And we remember that one person who invited us to drop in, see what it was like, who, without knowing it, was teaching us about what it means to be a Moravian – to be an evangelist, reaching out to a neighbour, a friend, or a stranger with an invitation to experience a community where the grace and love of God has a place for everybody.

FOR THAT PERSON AND THAT INVITATION, WE GIVE THANKS.

 We close our eyes to shut out the world for a moment and somehow it brings us all together.  “We are one in the Spirit; we are one in the Lord.  We are not alone.”

 In that 50 years of life – sometimes struggle and challenge, shifting priorities, questions of faith that moved us deeper, struggling to find the language to express the holy life of Christ as we realize that his body is our body too – we have become the body of Christ.

 We have all had at least one moment of Light, one experience of resurrection, we are not the same person who stepped through that doorway in the past year, two years, 10 years or 40 years.

 AND FOR THIS WE ARE ETERNALLY GRATEFUL.

We pray because it takes away the distance between God and us, between us and our neighbour, between the past and the future.

 It is all present in us now, in this congregation, in our history, in our life together. On this anniversary we are not just celebrating our past – we are beginning to see our future. This anniversary is about the life to come, the gifts of the Spirit that God promises will shape us and our community in the years to come.    Amen.  Let It Be So.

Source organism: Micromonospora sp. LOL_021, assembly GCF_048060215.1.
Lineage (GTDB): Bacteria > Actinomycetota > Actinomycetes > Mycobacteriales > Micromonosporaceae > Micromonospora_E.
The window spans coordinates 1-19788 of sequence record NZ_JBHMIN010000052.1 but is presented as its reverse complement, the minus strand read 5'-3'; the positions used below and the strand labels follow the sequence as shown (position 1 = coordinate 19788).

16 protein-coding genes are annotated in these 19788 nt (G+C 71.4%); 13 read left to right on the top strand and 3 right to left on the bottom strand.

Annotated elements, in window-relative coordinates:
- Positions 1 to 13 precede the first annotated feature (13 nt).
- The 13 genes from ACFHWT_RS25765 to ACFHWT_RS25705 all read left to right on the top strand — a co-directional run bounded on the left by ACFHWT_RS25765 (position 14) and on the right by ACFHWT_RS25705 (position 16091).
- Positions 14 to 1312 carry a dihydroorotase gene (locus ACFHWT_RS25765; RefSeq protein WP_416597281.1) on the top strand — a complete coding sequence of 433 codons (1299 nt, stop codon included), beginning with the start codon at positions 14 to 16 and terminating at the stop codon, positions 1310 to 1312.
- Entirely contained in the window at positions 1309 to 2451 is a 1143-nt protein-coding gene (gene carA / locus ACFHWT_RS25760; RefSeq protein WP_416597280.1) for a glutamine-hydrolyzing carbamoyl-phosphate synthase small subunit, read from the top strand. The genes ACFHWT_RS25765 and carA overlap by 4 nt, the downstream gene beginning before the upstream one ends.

From not having a prayer to having a prayer was a spiritual journey.  I know it was a prayer because even I was surprised.  Where did that come from?  An evolution in my faith experience?

That’s what I have been thinking.

This entry was posted in Evolutionary Thinking, Spirituality. Bookmark the permalink.

4 Responses to He Doesn’t Have a Prayer

  1. John Everard Griffith says:

    Thank you for your posts. It seems that I am being invited to reflect on my life, my life as a minister, and my life as a person of faith and share my experience with others. And that has been the way of my life, responding to a call. I find the contemplative life is not just doing reflective things: prayer, meditation, journal writing, attending worship services, or other spiritual disciplines. These are important, as they nurture a contemplative way of being. And yet I struggle to establish a routine practice for myself. Yet, everyday I contemplate and participate in a life that is unfolding before me. Some people seem to chart a course for themselves and follow it and accomplish a lot. I am not being critical of that way of moving through life. But for me it has always been something different: holding a question, wondering about something, being curious and being uncertain that has held me open to the gift of an invitation. And when the invitation comes I then take time for discernment before I say “yes” or “no”. Being on call has been rich and generative in my life. As I reflect now at 75, I am thankful and happy (generally, most of the time). And what I appreciate most is that I have not yet arrived at a stopping point. Thank you for your comments, they are an affirmation and a contribution to a dialogue that is creative in my life.

  2. Dave Myers (Winnipeg), an old friend says:

    It is 46 years since I was a member of Christ Moravian. You were a good friend then and still are, even if mainly by emails. Despite time and geographical distance your prayer really touched me. It brught a tear to my eye as I remembered those days. The Spirit really was at work.

  3. Brenda Wallace says:

    Thank you so much for this, John. It will go into my journal, for sure.

  4. Donna Friesen says:

    I love the process of your prayer realizing itself John! James Findlay says we have only to sit in readiness for the encounter and we are already praying—opening ourselves to the co-creative activity that we call prayer.
    They are fortunate to have someone as thoughtful as you in their midst.